I have mentioned several times on this blog that my spouse still suffers long-term (and probably permanent) life-altering effects from the residual impact that toxins produced by bacteria have had on his body, his brain, and his endocrine system. My spouse was sick for three long years, and now suffers from permanent damage the disease left behind.
I see the behaviors as a result of…
… the adrenal gland impact every day, some times not-so-bad, and some times, just awful.
It breaks my heart to hear him rage in anger and frustration, unable to check his emotional outbursts.
When this happens, I don’t take it personally. I ignore the yelling and screaming. Accusations that I said or did something that I didn’t do just drop to the floor. Those statements are not my loving spouse. They come from lingering damage to his brain and endocrine system.
I steel my resolve. It isn’t my spouse who is out of control … it is that disease’s toxic damage that makes him so agitated and upset.
Yesterday, I was expecting to have a nice dinner and romantic evening with the man I love, but it wasn’t to be. Rage and anger over scheduling yet another doctor’s appointment (the emotional disturbance going on in his head prevent him from being able to think rationally and doing that for himself any more) — typical of this disease’s lingering toxic effects — ruined any chance of calm and loving serenity.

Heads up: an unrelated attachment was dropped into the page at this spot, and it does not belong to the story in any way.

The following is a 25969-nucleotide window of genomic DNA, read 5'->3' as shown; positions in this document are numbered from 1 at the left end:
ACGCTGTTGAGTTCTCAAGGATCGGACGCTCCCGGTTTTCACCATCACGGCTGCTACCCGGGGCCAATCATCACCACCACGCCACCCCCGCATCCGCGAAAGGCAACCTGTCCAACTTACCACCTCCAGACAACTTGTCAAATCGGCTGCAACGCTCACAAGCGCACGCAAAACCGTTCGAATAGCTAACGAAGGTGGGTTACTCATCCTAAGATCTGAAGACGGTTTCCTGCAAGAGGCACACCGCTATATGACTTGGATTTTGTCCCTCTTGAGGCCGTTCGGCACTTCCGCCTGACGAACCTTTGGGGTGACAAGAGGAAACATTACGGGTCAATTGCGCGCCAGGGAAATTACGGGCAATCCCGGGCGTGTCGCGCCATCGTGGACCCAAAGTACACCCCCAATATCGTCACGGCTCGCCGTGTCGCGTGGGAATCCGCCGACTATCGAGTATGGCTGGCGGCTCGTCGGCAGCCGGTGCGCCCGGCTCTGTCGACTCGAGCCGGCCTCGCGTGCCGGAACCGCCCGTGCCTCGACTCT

I left him a cute little gift before I left for work. During fits of anger about the appointment snafu, he made hurtful statements about that gift and my intentions, which caused me to cry. I did not rage back or retort in anger, but just swallow hard, dab my tears, and realize — this is not my spouse.
Anger and hurt can reach a breaking point and I have observed some family and others with whom I am close end up divorcing. I will not let this disease’s toxic damage cause that to happen.
My response … just listen. Love him. Love him harder. Let him blow off steam. Rage if he wants. Just let it go. This isn’t my man. I can hate the disease and its toxic after-effects. But I will only love my man more. It’s not his fault.
Love is hard in many respects. Loving someone whose emotions cannot be controlled is harder. Loving someone with an illness that medical professionals dismiss as real and won’t test or treat is even harder.
But that is what I do.
Life is short: pull your boots on and show those you love how you love them. I vow never to let this disease dominate our life and let it win. Never.